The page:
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One important property of the Robinson-Schensted correspondence (RS) is that the longest increasing subsequence of the permutation $\sigma$ is $\lambda_1$, the first entry of the shape $\lambda(\sigma)$ of the tableaux associated to $\sigma$. Greene's theorem (sorry for the paywall) generalizes this result to $k$-increasing sequences and the sum $\lambda_1 + \dots + \lambda_k$.

Are there generalizations of Greene's theorem to other insertion algorithms? Such algorithms would would include RSK, Hecke insertion, Edelman-Greene insertion and any other variants you are aware of. In particular, it seems a generalization of this is known for the full RSK correspondence, but I am having difficulty finding a reference. Moreover, I was told of an article by Haiman on generalizations of RS that may include such results, but have never found it.

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The boycott be thanked, there is no paywall on Advances in Mathematics anymore. It's a good question, and I wouldn't be surprised if the straightforward RSK analogue (interpret the matrix of nonnegative integers as a "poset", with $k$ elements in every cell filled with integer $k$) would work as soon as one would sort out the failure of antisymmetry in these "posets". –  darij grinberg Mar 15 '13 at 17:44
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I think the article of Haiman that you are thinking of is "Dual equivalence with applications, including a conjecture of Proctor", sciencedirect.com/science/article/pii/0012365X9290368P –  Michael Joyce Mar 15 '13 at 17:48
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2 Answers 2

up vote 10 down vote accepted

For RSK the answer is "well known". You can find the statements neatly arranged in an article by Christian Krattenthaler http://arxiv.org/abs/math/0510676.

I think the right framework for this question is Sergey Fomin's theory of dual graded graphs. However, I don't think there are many other insertion algorithms where the Greene-Kleitman invariant is known. One is the insertion algorithm for shifted tableaux, and another, easy one is the pair (BinTree, BinWord).

In fact, whenever you have such a Greene-Kleitman invariant and whenever this invariant behaves well with respect to "promotion", you are in a good position to get a result parallel to http://arxiv.org/abs/math/0604140. For the pair (BinTree, BinWord) this is indeed the case (and interesting), but I never managed to write it up due to time constraints...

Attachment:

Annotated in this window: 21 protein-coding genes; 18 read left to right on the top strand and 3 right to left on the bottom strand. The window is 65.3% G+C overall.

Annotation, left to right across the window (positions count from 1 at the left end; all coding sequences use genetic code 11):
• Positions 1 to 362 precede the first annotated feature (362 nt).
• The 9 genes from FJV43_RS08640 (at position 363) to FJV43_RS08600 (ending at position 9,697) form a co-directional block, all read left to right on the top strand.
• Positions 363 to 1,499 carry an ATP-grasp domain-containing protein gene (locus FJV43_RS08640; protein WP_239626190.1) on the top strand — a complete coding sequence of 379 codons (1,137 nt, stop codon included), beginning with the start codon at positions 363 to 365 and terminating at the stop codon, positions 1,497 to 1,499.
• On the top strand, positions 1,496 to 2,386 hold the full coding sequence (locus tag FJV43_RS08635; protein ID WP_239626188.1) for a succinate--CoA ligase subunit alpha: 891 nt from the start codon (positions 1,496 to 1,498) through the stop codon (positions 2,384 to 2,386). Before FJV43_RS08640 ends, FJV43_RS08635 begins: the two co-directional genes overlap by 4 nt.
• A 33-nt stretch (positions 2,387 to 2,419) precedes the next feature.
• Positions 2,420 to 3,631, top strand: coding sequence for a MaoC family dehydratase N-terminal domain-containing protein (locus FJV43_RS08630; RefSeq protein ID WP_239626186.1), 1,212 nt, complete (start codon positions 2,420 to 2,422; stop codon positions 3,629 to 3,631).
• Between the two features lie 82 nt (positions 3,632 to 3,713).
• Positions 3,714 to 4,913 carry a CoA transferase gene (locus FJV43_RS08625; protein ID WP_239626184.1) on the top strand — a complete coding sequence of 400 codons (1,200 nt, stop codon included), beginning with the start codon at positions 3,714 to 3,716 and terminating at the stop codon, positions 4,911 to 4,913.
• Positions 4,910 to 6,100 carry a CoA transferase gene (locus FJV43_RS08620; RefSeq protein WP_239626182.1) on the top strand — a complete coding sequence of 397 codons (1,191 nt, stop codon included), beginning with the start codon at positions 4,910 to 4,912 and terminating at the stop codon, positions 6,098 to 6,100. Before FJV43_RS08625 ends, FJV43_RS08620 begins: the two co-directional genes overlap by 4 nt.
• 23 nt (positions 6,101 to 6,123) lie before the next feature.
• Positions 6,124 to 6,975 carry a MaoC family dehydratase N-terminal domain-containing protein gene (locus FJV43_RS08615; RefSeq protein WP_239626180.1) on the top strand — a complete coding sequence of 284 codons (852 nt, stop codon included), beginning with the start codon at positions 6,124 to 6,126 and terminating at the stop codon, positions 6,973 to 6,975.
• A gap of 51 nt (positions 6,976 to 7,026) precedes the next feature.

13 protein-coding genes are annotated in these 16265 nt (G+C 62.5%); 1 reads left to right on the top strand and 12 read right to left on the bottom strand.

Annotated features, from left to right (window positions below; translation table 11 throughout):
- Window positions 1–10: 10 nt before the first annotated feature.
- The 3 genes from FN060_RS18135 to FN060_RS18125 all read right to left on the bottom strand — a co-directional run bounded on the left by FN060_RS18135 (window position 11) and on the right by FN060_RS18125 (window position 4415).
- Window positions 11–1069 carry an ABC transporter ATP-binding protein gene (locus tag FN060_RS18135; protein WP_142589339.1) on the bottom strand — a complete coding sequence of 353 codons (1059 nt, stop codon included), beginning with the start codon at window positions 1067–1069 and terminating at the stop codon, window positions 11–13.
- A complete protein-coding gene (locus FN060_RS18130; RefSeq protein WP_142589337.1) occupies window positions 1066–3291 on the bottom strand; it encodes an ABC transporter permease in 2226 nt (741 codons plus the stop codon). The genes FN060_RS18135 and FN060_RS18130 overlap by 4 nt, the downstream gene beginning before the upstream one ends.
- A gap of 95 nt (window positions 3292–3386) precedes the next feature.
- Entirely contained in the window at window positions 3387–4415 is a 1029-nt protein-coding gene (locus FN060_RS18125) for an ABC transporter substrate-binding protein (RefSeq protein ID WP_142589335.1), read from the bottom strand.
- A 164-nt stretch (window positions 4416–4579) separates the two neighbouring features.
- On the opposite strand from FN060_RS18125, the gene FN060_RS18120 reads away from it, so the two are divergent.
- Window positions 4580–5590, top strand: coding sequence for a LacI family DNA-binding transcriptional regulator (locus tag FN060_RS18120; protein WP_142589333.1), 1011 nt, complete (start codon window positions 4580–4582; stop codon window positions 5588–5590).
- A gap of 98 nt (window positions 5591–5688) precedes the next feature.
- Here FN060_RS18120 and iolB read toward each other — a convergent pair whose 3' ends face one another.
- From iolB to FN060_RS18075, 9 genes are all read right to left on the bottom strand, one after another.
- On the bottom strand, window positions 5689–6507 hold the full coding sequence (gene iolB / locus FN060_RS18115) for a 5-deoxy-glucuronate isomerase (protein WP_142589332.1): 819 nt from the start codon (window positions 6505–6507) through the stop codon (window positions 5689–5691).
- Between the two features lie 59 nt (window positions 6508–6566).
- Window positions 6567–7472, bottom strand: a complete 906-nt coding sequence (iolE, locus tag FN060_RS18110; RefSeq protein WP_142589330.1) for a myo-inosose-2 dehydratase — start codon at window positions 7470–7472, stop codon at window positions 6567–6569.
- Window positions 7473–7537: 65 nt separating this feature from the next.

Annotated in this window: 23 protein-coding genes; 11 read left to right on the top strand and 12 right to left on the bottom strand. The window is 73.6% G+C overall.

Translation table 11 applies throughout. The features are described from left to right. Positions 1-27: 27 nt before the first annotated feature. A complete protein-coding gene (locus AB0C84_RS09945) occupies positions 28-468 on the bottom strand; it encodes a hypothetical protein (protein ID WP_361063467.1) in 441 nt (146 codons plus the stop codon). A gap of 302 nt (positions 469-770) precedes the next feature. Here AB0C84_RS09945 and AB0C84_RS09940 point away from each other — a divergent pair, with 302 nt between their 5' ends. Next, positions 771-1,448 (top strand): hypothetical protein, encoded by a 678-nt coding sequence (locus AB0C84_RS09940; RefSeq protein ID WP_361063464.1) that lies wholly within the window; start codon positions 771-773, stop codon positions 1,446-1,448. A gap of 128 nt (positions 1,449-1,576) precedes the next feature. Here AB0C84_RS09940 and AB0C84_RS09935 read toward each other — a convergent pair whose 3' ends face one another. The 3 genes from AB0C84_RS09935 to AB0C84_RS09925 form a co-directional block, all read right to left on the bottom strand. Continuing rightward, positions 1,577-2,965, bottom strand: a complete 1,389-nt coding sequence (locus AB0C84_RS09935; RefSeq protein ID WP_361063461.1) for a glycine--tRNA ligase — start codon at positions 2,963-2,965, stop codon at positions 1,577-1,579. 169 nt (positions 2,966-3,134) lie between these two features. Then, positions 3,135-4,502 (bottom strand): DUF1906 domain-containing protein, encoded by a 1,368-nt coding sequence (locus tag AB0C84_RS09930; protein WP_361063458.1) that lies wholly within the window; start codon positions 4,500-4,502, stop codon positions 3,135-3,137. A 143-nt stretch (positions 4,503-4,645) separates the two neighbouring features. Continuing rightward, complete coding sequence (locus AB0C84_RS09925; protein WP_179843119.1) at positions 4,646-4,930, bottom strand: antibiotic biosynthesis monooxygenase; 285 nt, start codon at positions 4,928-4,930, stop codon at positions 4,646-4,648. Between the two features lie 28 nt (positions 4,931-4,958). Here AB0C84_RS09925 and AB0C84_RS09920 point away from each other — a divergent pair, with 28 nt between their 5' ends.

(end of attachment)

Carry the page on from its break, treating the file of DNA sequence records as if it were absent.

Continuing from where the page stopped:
For Edelman-Greene the story is slightly different I think. If I recall correctly you can say at least a little bit about the shape of the word by staring long enough at the article by Christian Stump and Luis Serrano http://arxiv.org/abs/1009.4690 or myself http://arxiv.org/abs/1009.3919.

EDIT:

The Kleitman Greene invariants for some insertion algorithms (for the standard case, i.e., where the words are permutations) are described in Sergey Fomin's paper "Schensted algorithms for dual graded graphs":

1) Theorem 4.4.4: Young-Fibonacci insertion (due to Tom Roby and Sergey Fomin, perhaps the invariant for Janvier Nzeutchap's algorithm is different).

2) Just below Proposition 4.5.2: Shifted insertion (attributed to Worley and Bruce Sagan, see Richard Stanley's answer for the description in the semistandard case due to Luis Serrano)

3) Proposition 4.6.2: (BinTree, BinWord)-insertion (independently due to Xavier Viennot)

I'd be interested in learning about Kleitman-Greene invariants for other insertion algorithms. In particular, is it known for domino insertion (as described by Marc van Leeuwen, see also this paper by Thomas Lam)

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If nothing else, you will be able to say something about the shape of the words in that article. –  Marc van Leeuwen Mar 16 '13 at 14:03
    
Sorry, I don't understand? –  Martin Rubey Mar 16 '13 at 15:39
    
I would be very interested in why this answer was downvoted. Could you please leave a comment? Thanks. –  Martin Rubey Mar 16 '13 at 15:49
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For shifted RSK, see Section 3.5 of the thesis of Luis Guillermo Serrano Herrera at http://deepblue.lib.umich.edu/bitstream/handle/2027.42/77864/lserrano_1.pdf;jsessionid=B5A8F5AD166B6960A30EE5E16394A963?sequence=1.

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